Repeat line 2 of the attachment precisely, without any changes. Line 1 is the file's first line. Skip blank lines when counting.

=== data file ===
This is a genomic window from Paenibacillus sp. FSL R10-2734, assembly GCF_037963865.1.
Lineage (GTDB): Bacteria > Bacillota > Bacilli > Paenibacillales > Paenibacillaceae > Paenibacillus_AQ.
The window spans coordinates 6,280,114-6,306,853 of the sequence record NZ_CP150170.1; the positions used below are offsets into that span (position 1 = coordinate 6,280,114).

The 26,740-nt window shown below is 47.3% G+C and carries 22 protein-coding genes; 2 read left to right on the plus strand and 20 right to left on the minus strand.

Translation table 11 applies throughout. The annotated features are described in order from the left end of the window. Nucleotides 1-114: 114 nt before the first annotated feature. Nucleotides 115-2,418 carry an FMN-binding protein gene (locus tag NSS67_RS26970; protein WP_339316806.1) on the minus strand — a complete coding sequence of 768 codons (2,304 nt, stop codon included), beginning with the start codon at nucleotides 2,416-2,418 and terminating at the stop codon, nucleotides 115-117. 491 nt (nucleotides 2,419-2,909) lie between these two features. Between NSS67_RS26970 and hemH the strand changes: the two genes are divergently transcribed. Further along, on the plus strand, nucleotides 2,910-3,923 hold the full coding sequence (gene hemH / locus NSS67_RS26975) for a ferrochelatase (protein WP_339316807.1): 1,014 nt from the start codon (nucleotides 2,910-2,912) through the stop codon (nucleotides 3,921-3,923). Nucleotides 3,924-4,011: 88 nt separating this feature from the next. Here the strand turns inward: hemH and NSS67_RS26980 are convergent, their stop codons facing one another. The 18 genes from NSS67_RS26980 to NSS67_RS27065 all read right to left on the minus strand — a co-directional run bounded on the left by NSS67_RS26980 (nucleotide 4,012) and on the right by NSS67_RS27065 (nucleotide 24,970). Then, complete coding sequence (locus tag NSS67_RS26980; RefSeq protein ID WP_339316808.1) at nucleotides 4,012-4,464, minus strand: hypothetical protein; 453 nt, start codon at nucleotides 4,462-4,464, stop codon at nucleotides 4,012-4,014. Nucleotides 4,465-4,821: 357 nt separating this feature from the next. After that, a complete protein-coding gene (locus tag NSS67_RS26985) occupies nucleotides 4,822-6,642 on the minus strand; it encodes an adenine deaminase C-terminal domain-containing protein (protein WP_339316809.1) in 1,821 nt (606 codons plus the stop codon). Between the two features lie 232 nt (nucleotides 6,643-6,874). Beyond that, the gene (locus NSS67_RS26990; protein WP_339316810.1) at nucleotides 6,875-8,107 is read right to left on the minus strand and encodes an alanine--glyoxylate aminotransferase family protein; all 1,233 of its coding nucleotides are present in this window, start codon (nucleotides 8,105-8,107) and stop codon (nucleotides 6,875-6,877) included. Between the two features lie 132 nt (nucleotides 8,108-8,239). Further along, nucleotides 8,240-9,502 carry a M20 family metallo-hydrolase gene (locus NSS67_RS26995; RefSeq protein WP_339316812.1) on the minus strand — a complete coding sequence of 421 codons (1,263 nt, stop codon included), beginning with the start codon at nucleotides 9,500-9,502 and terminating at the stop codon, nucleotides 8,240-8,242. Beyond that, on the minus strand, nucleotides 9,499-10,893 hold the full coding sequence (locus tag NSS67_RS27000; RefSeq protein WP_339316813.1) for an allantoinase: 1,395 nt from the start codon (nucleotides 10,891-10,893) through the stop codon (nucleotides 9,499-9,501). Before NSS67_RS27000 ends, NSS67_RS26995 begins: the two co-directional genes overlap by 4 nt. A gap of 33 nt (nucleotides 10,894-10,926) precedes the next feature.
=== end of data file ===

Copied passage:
Lineage (GTDB): Bacteria > Bacillota > Bacilli > Paenibacillales > Paenibacillaceae > Paenibacillus_AQ.